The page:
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Second R&D Study of 2024: Feed Fortification

By Dr. Paul Monaghan, Fish Welfare Initiative Research & Development Lead


Feed quality and management are critical determinants of fish welfare. The feed type most commonly used by farmers of Indian major carp in Andhra Pradesh is well recognized to be an unsuitable feed for fishes, and thus we believe causes significant suffering, though it remains widespread due to its low cost. This post discusses a study that we began today (June 29), and which will run for the next four months at our new test facility, to assess the welfare and economic implications of the custom-formulated version of the feed that we developed.

In order to improve its programming, FWI is investing more in R&D this year. We will be running several studies throughout the course of the year in order to inform improvements to our programming, and will keep our blog updated with our progress.


Among the myriad welfare issues in aquaculture, feed quality and management are two of the most critical factors affecting fish welfare. Most farmers of Indian major carp (IMC) in Andhra Pradesh use de-oiled rice bran (DORB) as the primary supplemental feed during the grow-out stage. DORB is a by-product of oil extraction from rice bran, which itself is a by-product of rice production. Unfortunately, DORB’s poor nutritional value—lacking essential proteins, amino acids, vitamins, and minerals—makes it unsuitable for fishes. Additionally, DORB contains mycotoxins and other anti-nutritional factors that reduce nutrient absorption and digestibility. FWI believes that the use of DORB likely causes suffering for the fishes and increases their susceptibility to other welfare issues, such as disease.

Apart from its poor nutritional value, feed management practices typically employed for DORB-based feeding contribute to poor water quality. Observations made by FWI suggest that many farmers commonly overfeed (i.e. provide more feed than is considered necessary for the fish biomass in the pond), and employ poor practices, such as dumping uneaten feed into the pond. Uneaten DORB can undergo decomposition, consuming oxygen, and can also settle at the bottom of the pond and contribute to excessive organic detritus, causing anaerobic conditions in the sediment. All together, the dynamics of dissolved oxygen (DO) levels in the pond can be greatly impacted by poor DORB-based feed management practices.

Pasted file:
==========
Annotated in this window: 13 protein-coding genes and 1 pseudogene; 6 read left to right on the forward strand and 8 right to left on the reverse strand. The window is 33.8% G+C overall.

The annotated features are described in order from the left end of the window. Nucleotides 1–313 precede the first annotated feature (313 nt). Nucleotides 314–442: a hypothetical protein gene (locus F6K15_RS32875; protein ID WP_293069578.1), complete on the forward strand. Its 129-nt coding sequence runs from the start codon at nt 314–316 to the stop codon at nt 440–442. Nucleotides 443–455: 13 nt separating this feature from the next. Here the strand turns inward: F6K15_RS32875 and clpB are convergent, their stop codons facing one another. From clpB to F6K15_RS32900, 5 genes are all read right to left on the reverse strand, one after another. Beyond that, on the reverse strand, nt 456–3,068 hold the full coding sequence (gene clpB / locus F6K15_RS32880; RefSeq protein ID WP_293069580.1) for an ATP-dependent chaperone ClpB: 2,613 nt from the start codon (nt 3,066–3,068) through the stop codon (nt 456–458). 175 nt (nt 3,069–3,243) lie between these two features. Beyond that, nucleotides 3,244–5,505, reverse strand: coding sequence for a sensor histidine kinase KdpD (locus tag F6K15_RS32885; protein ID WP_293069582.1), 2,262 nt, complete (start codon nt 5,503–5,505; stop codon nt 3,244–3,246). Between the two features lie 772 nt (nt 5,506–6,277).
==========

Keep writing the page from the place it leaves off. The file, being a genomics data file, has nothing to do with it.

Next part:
DORB is the feed type of choice for IMC farmers in Andhra Pradesh due to its low cost. There are other feed options available that have improved nutritional value, but these are not considered cost-effective for IMC farmers, particularly at the grow-out phase of the production cycle where margins are the lowest. 

FWI is interested in testing if a modified version of DORB, supplemented with a small number of nutrients and formulated as a pellet, is a viable option for IMC grow-out farmers to utilize in place of their current feed. 

Regular DORB, formulated as a powder-like mash (right), compared to DORB supplemented with selected nutrients and formulated as a pellet (left) that we will test in the study.


If we can produce a nutritionally-superior DORB in pelleted format at a cost attractive to farmers, and show that the additional cost is met—or exceeded—by the increased margins that farmers gain from (i) selling fishes that fetch a higher price (resulting from improved nutrition and from living in an environment with better welfare conditions), and/or (ii) reduced costs due to utilizing less feed, FWI could consider a future program whereby we work with manufacturers to produce the modified formulation of DORB and encourage farmers to use it.

Research Question

Does a modified formulation of DORB—supplemented with selected nutrients and formulated as a pellet—improve the welfare of fishes through meeting their nutritional requirements and improving their water quality, while resulting in fishes that are at least the same size as those fed on conventional DORB?

Study Plans

On this post’s date of publication (June 29), FWI initiated a controlled trial to evaluate the effectiveness of a modified DORB formulation. Developed by our Fish Welfare Specialist, Dr. Cerqueira, this nutrient-enhanced DORB was produced at a local feed mill in Andhra Pradesh to be both nutritionally superior and cost-effective.

We are conducting this study in our six newly constructed test ponds at Adikavi Nannaya University (AKNU) in Rajamahendravaram, Andhra Pradesh (see photo below). These facilities allow us to test different practices in controlled, farm-like conditions, and this study marks their inaugural use.

Our custom-built test facilities at Adikavi Nannaya University, where we will conduct the study to test a modified formulation of DORB.

On June 29, we stocked the ponds with Indian major carp (IMC) and divided them into three groups:

  1. Negative control: A group fed conventional DORB feed.

  2. Positive control: A group fed commercially-available pelleted feed (believed to be best for welfare, but beyond the price range of most farmers).

  3. Experimental group: A group fed our modified DORB.

This comparative study will run for four months, and no fishes will be intentionally harmed or killed in or after the study.

If the results are positive, we’ll strategize about options for how we can produce the feed in larger quantities, and encourage farmers to switch to this feeding regimen. But first, in keeping with our commitment to evidence-based decision making, we’re waiting for the results of this study before deciding on how—or if—we move forward with a program.

We’re excited to commence this study, and we look forward to sharing the results later in the year.

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